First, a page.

Blog post, Lifestyle

Is stress making your allergies worse?

You may have experienced it before – whenever you feel stressed, your allergy symptoms also get worse. It is a vicious cycle: dealing with allergies is stressful, and stress affects allergies. The American Institute of Stress states that people suffering from hay fever, asthma and eczema often note that their allergy symptoms get worse whenever they feel stressed out.

How stress influences allergies

Our body releases stress hormones as a defense mechanism to “dangerous” situations. When our brain senses danger, the adrenal glands release stress hormones that cause our blood pressure to rise, make our heart pound, and increases the blood flow to our brain and muscles.

As a short-term reaction, the release of stress hormones is a positive thing, as it can get us through challenging situations in our day-to-day life. When stress becomes chronic however, it directly affects other conditions we might have, for example depression, anxiety, high blood pressure, diabetes, heart disease, and allergies.

Why allergy symptoms feel worse under stress

So why do allergy symptoms feel worse when we are under pressure? While stress does not cause allergy symptoms, our body releases hormones such as adrenaline and histamine when we are stressed. Histamine is the hormone responsible for allergic symptoms – so if the level of histamine in our system increases, allergy symptoms such as sneezing, a runny nose, headaches, watery and red eyes, and irritated skin feel worse than they already do.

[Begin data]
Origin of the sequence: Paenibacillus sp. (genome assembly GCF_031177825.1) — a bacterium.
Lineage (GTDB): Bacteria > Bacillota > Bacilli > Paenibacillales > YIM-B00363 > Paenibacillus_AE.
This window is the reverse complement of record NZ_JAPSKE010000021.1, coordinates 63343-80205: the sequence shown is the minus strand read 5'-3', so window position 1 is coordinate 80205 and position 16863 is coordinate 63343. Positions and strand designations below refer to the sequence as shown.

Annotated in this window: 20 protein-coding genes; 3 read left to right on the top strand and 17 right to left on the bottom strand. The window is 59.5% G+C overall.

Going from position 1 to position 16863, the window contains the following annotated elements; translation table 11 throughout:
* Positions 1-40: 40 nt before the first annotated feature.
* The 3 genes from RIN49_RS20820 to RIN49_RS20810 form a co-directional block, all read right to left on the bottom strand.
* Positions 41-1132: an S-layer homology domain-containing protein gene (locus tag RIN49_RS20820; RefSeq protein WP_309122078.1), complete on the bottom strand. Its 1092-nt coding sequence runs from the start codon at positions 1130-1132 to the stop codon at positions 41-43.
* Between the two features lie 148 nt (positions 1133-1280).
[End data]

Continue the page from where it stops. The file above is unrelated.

Reduce stress to alleviate allergy symptoms

When you are diagnosed with an allergy, your physician or allergy specialist will tell you to avoid the allergen to minimize symptoms. Think of stress like another allergy source you should distance yourself from. You might say that it is easier said than done, but the good news is that the doctor-approved way to avoid stress is to do something nice for yourself, for example:

Dedicating time to relax

Take some regular me-time and indulge in relaxing activities, such as taking a bath, watching a movie, reading a book, or whatever hobby makes you happy.

Exercising regularly

Moving your body reduces stress. It does not have to be a two hour workout either – a brisk 20 minute walk or home workout (there are tons of resources online) is enough. Fun fact: stress induced adrenaline stays in our body for 4 weeks until it is fully released from our system. The only way to accelerate this process is through exercise!

Breathing exercises & meditation

When stress sets in, sometimes it gets hard to breathe. Deep breathing exercises and guided meditations are great tools to focus on your breathing and reducing your stress level.



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